Samsung Knox is a security system that was included in the official update to Android 4.3 on Samsung devices. It's an opt-in affair these days, and is disabled by default on the Galaxy S6 and S6 Edge, but some older devices still have Knox installed and activated. Here's how to uninstall Knox from Galaxy devices.
What exactly is Knox?
Samsung launched Knox in September 2013. The purpose of this security system was to bring full protection for devices and make it easier to use devices for both work and play in Bring Your Own Device (BYOD) environments.
BYOD provides the tools necessary to eliminate the risks of confidential data leaks and combat espionage. Initially, it was launched with the Galaxy Note 3 and the Galaxy Note 10.1 2014 edition, but was later incorporated into other Samsung devices with the update to Android 4.3.
Why is there controversy surrounding Knox?
Applications that run outside of the realm of Knox have limited access to stored data. While many people wouldn’t bat an eyelid at this information, a number of developers would, including the likes of Chainfire, which created the popular TriangleAway app, designed for resetting the flash counter to zero on your device, and SuperSU.
The problem is that the Knox security system prevents access to multiple applications when your root your device, and can cause problems with your warranty because modifications to your phone will trip the flash counter (and prevent it from being reset).
The reason this is controversial is because Knox works with an eFUSE (autoconfiguration technology), used to keep track when a device has been altered. This means that Samsung can use Knox data to reject requests for user support during the warranty period, because it would deem that the device had been damaged by the user.
Samsung had already incorporated a counter in the bootloader, which keeps track of the number of times you have modified to the OS. The problem is that, as I mentioned, applications that run outside of the Knox container have limited access to the stored data, and consequently, the apps developed by modding community legends such as Chainfire are negatively affected.
How does Knox affect the system?
In reality, and by law, no one can cancel a guarantee because the user has modified an Android OS. The OS is free open source software, so it’s completely legal to modify it. However, Samsung can refuse to repair your device if the damage was caused by an unofficial modification that has altered the factory state of the handset.
That's where the app TriangleAway came into play. If you experienced errors during any unofficial modifications, it allowed you to return your device to factory conditions by installing official firmware, resetting the flash counter to zero and eliminating root access.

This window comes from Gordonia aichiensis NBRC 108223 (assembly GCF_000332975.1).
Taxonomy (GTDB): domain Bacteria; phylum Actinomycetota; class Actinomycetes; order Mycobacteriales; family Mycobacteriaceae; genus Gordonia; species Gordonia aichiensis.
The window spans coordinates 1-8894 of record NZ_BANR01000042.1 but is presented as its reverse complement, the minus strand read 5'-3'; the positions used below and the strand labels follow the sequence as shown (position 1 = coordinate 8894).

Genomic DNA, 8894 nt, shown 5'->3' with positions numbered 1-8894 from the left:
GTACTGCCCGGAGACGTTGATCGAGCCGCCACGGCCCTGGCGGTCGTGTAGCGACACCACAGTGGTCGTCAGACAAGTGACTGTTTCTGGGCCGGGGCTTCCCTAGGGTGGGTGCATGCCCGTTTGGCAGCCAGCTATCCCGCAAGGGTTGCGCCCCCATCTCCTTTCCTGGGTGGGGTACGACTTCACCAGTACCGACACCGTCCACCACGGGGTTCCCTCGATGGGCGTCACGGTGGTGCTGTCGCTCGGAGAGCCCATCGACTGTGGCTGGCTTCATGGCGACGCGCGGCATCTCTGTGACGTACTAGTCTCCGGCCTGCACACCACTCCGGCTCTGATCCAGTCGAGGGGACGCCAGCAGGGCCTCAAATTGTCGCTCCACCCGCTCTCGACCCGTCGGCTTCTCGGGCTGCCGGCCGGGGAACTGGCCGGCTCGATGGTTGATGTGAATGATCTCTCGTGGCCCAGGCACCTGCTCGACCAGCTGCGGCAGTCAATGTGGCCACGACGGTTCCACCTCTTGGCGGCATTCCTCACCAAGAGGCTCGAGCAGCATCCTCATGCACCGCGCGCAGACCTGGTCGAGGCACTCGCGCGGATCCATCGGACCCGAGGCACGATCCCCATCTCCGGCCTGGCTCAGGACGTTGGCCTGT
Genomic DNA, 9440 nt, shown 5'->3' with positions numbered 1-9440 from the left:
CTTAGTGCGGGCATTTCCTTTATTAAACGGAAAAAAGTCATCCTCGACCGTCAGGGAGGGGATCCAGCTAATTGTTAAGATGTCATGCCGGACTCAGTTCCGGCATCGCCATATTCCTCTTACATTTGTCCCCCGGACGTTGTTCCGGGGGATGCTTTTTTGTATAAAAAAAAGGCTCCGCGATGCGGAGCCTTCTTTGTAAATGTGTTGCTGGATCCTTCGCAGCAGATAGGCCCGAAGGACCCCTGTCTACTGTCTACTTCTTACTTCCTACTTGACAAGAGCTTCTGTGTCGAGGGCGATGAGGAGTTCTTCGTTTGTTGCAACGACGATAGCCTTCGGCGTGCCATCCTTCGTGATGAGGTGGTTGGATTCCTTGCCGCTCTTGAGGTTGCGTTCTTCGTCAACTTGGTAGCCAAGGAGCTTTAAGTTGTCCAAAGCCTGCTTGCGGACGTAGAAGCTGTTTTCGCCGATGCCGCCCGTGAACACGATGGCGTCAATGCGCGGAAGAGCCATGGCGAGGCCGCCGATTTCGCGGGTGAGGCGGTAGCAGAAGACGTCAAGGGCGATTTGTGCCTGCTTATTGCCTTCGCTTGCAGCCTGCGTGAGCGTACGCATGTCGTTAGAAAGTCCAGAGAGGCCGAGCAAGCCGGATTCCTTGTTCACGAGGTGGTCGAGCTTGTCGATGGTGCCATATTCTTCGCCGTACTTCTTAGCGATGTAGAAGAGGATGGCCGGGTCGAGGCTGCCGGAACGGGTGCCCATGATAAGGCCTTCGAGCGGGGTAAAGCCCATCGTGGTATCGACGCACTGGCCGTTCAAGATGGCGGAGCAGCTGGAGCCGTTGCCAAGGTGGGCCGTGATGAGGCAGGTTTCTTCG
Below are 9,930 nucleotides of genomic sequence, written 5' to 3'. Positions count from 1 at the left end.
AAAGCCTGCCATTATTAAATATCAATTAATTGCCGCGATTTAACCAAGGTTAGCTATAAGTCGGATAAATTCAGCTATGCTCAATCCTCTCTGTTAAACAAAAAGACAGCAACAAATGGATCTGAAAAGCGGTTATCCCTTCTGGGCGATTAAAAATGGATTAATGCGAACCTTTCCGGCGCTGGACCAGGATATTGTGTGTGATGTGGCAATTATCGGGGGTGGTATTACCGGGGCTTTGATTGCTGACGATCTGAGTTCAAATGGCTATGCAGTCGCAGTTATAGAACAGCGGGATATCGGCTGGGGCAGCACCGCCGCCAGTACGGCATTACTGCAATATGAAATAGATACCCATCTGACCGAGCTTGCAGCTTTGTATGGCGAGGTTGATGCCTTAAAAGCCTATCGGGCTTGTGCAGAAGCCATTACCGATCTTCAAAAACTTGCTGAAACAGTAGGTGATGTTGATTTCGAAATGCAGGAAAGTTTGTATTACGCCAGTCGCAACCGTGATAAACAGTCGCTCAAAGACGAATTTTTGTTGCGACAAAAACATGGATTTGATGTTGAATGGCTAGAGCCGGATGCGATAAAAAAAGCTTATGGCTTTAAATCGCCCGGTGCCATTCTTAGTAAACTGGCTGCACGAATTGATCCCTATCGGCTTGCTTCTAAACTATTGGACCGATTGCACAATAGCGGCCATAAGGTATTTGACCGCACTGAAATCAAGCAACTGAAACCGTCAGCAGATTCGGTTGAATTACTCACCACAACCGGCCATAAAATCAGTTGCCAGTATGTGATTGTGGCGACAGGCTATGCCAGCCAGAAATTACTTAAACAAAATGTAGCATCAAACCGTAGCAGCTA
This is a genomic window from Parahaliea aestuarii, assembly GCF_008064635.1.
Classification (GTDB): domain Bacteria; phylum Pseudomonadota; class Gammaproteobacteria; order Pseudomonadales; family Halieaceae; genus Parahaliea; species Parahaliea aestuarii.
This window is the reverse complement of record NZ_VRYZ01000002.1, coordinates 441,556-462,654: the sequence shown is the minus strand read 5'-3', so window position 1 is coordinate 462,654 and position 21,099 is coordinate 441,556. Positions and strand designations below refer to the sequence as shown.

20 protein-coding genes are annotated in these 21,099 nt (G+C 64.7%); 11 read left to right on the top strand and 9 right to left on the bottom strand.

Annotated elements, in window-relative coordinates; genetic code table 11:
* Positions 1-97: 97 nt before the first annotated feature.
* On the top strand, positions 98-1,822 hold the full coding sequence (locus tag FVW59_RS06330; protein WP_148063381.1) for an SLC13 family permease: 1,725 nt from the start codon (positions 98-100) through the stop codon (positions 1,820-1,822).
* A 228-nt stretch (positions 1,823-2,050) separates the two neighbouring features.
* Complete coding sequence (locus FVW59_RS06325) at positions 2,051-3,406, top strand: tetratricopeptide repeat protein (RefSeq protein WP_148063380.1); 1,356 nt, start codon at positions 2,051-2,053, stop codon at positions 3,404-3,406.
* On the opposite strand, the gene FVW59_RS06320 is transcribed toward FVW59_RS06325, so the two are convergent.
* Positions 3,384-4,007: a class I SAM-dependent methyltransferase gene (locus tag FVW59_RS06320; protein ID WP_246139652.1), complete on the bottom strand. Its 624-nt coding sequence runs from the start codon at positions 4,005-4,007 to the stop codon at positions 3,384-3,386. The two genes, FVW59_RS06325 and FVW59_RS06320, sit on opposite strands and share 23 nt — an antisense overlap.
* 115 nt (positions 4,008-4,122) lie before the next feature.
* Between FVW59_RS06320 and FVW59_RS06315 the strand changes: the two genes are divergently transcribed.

This way, you would erase any trace of modifications that Samsung could use as an argument to void your warranty. Unfortunately, TriangleAway has now died a natural death.
The good news is that Samsung relaxed its forced Knox platform on later Galaxy devices and it is now an opt-in feature. You need to go into your device's security settings to enable Knox, even if the deeper requirements are hard-wired into every Galaxy device.
How to disable Knox
There are several methods for disabling Knox, which will also permit you to use applications such as SuperSU or RootChecker again.
However, you cannot return the flash counter to zero because the "set bit warranty" included in the official Android 4.3 update prevents you from conducting a bootloader downgrade.
The Samsung support page provides the following explanation, which is only valid for devices running Android 4.3, such as the Galaxy S3:
- Find the Knox app, launch it and tap on Settings.
- Choose Knox Settings.
- Select Uninstall Knox.
- When uninstalling Knox, you will be asked if you want to back up your Knox data. If you say yes, it will be saved in your device’s Knox folder during the uninstall process. To back up this data, select Backup Now, and then OK.
Note: Personal data, such as photos, music files, contacts and calendar events are copied during de-installation. However, email and application data are not.
- Enter your Knox password and hit Continue.
- Choose Next. Your data will be saved before the uninstallation process is complete.
- Select OK to uninstall Knox.
- Tap on Menu > My Files > All > Knox. There will be a zip file with all your personal content from Knox. If you have a microSD card, select All > Storage Device > Knox instead.
If the option provided by Samsung doesn’t leave you convinced, you can perform the following steps (which require root access):
- Install Root Explorer.
- Run Root Explorer and in the magnifying glass search function, type Knox.
- Select all files with the name Knox.
- Remove them and reboot your Samsung device.
If these methods don't work or you still aren’t satisfied, the XDA Developers forum also provides a file to delete Knox via recovery:
- Perform a backup of all the data from your device.
- Flash the following file provided by XDA Developers: KNOX removerV2.1.zip. (Go to page: XDA-Developers).
- Delete all files labeled Knox.
What are your thoughts on Knox? A positive security solution or an annoyance? Share your views in the comments.